# About for loop to find primality of a number

``````def is_prime(num):
if num < 2:
return False
for i in range(2, int(num**0.5) + 1):
if num % i == 0:
return False
return True

print(is_prime(2))
``````

for the argument 2, the program returns true. but in for loop the if condition is satisfied because 2%2==0. Instead of returning false why it returns true. please help me to understand.

Iâ€™m not sure that I fully understand your question, but if I do: `print(is_prime(2))` will always return `True`, because `range(2, int(num**0.5) + 1)` where `num == 2` produces `range(2, 2)`, which means the loop is never run.

To add: the first number that will have the `for:` loop execute more that once, is `9`, because `range(2, int(9**0.5) + 1)` produces `range(2, 4)`: start at `2` and stop at `3`

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int(2 ** 0.5) + 1 == 2, and range(2, 2) is an empty range (itâ€™s a â€śhalf-openâ€ť range, meaning that the start value is included but the end value is not).

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Now I can understand clearly. Thanks for your help.

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Youâ€™re welcome.

I try to avoid multiple return points in a function, as it tends to be harder to de-bug; better to fully evaluate the operation and have a single return point, so that you can better follow the logic.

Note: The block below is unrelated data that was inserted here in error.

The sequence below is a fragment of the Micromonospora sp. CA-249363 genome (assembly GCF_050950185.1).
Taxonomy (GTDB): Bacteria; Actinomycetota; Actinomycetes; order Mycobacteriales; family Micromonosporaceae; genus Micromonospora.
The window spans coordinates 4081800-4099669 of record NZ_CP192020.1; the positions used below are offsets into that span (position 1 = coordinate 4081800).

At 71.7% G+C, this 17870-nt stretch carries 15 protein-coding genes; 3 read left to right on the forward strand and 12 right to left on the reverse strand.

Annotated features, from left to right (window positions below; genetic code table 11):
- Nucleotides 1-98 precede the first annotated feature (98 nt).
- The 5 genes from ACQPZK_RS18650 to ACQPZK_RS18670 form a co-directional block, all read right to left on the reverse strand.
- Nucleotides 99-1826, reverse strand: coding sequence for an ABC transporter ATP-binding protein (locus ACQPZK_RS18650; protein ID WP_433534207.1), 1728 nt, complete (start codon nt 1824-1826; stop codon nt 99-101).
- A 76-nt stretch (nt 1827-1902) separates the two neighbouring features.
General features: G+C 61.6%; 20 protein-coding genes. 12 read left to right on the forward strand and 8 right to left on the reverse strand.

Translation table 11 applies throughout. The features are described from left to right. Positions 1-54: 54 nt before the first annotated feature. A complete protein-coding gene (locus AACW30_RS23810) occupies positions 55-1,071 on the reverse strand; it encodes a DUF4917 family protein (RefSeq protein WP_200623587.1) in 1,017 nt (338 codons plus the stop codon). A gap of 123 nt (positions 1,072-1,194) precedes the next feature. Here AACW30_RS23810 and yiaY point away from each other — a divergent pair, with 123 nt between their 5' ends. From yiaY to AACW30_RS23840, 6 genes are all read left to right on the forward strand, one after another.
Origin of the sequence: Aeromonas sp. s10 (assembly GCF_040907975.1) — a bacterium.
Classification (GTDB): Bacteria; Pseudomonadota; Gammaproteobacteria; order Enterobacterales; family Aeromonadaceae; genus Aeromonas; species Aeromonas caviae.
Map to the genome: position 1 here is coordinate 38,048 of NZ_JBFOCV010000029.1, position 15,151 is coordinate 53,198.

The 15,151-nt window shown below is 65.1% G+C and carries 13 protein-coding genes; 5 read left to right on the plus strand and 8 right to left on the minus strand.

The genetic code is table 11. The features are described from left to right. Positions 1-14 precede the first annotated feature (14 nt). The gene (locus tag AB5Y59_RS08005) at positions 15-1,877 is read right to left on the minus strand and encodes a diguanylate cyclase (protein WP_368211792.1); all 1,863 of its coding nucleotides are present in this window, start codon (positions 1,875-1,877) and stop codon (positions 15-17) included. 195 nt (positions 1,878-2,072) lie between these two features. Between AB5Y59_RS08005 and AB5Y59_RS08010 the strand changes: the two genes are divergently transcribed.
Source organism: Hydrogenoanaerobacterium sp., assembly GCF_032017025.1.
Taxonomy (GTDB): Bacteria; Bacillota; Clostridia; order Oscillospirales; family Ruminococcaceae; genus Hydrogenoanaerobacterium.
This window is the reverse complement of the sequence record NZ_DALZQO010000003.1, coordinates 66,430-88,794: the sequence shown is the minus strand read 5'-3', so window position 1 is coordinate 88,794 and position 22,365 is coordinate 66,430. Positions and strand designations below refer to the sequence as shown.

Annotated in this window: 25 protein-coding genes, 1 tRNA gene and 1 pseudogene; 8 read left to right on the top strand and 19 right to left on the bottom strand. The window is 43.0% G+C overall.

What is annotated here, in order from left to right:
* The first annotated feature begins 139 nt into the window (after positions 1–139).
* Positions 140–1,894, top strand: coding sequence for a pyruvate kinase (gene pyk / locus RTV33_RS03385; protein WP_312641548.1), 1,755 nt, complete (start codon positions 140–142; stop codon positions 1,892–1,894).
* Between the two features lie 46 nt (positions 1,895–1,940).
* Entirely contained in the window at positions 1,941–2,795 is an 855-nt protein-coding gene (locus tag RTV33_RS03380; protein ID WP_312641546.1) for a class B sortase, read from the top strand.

That advice is mostly irrelevant in general, and certainly wouldnâ€™t have helped here. Early return is WAY clearer than setting a flag, breaking out of all necessary loops and other constructs, and finally reaching the sole blessed return statement at the end.

Nearly every modern programming language allows a return from any point within a function. Donâ€™t shy people away from it.

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Like I say; itâ€™s just what I tend to do: each to their own.

The moment you say it in a thread like this, though, itâ€™s not just â€śwhat I tend to doâ€ť, itâ€™s advice to someone who doesnâ€™t know much about programming. Suboptimal advice is a dangerous trap.

You will get a lot of push back from peer review to change your code anywhere I have worked then.